15. Interesting info in the string and screw spacing; I wasn't aware of that. I know some folks don't like the 70's era headstock. Although supposedly the big headstock was to increase visibility of the label, I think there's some theory that more mass in the headstock mass improves sustain? Couldn't say myself, but I'm pretty much unaware of my headstock when I'm playing
  16. Not counting hardware (pick ups, tuners, etc) is there much quality difference between a Fender Highway 1 Strat and a Standard Strat? I'm thinking of quality of fretwork, etc. ...I know, I know, go play one of each and decide for myself, right?
  17. I won't. I think it looks great AND gets me thinkin'!
  18. I will just say that on my first build, I eventually chose to build a new neck for it, so I am glad it was bolt on.
  19. I did that from using my memory to retain measurements. Interestingly, my first thought was also to use washers, but I ended up laminating some 1/4 maple onto it. I put it on the front. Kind of automatically, since that's where I'd cut too much from, but now that you mention putting it on the back, I think that would have worked better. Could have blended the form right into the neck. Rats! Anyway, the fix worked fine and is almost seamless.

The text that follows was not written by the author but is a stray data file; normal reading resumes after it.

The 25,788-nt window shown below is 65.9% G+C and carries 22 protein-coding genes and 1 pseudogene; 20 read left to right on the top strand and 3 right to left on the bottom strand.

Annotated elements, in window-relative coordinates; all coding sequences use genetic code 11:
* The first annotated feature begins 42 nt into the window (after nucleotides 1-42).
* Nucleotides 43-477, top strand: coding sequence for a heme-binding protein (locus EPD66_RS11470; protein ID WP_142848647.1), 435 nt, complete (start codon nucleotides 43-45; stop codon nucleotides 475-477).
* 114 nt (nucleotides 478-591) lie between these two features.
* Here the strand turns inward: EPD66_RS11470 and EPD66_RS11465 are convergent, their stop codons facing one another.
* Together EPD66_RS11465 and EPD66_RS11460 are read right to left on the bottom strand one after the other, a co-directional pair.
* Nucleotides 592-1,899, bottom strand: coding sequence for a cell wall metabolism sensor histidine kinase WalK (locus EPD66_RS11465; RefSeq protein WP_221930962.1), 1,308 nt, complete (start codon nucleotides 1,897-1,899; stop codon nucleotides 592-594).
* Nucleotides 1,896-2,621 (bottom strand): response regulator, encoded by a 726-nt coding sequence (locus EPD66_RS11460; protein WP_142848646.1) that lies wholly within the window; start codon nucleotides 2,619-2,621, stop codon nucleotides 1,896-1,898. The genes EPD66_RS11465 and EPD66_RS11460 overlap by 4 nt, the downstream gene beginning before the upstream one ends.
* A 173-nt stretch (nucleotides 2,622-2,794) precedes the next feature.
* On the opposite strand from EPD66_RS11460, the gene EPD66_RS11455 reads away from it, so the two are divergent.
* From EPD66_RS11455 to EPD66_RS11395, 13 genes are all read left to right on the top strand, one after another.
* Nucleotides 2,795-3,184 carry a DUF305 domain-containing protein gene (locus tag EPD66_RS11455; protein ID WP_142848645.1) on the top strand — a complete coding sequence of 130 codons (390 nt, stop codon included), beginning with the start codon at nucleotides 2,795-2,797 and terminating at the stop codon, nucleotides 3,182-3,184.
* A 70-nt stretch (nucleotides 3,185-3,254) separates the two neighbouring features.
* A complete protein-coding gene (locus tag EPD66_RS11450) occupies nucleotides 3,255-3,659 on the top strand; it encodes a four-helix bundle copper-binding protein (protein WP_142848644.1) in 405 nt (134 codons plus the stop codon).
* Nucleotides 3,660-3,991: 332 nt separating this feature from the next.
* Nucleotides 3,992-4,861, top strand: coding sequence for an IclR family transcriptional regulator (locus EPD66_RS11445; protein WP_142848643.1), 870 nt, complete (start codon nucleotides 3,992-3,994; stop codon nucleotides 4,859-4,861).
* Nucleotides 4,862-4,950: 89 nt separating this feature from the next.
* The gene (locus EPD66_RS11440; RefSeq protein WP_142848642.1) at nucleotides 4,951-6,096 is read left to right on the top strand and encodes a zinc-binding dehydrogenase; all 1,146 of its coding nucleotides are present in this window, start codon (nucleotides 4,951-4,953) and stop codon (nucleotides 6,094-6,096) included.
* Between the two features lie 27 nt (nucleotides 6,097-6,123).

20. I have SC's from a Godin guitar that are like that. Sealed, 5 wire and made by Schaller. Haven't found anything about them online, though, so not sure if they can be purchased without the guitar.
  21. I think you could, but you`d need to move the nut down closer to the bridge. The scale length is a nut to bridge thing.
  22. My first ever fret job was reusing frets from an old acoustic to put on the one I played. Didn't know a thing about what I was doing and had no tools other than a knife to pry them out & a file to shape them. I didn't even know one could buy fretwire lol. I'm playing those same frets 25 years later. Now I save all my old fretwire. Never know when it'll match a small refret job.
  23. I kind of like it either way. In fact I'm tickled. I guess I have a thing for cheap guitars & fast women. ...Or is it fast guitars and cheap women? I'm never sure.
  24. lol, I was meaning only the wood parts. There are several deficiencies, right down to 8 screws vs. 11 holding the pickguard. (Although I don't really find anything wrong with the tuners per se. Maybe it's special, being 20th anniversary?) Anyway, it's too bad they made such seemingly-to-me small cost cuttings that so significantly affected the guitar. I mean, just that "swimming pool" alone. Sheesh. It's extremely playable with great action; I have this one 3/16 at the 12th and no buzz anywhere. Too bad all the knobs are in the way! Well, thanks, at least I won't waste my time on that.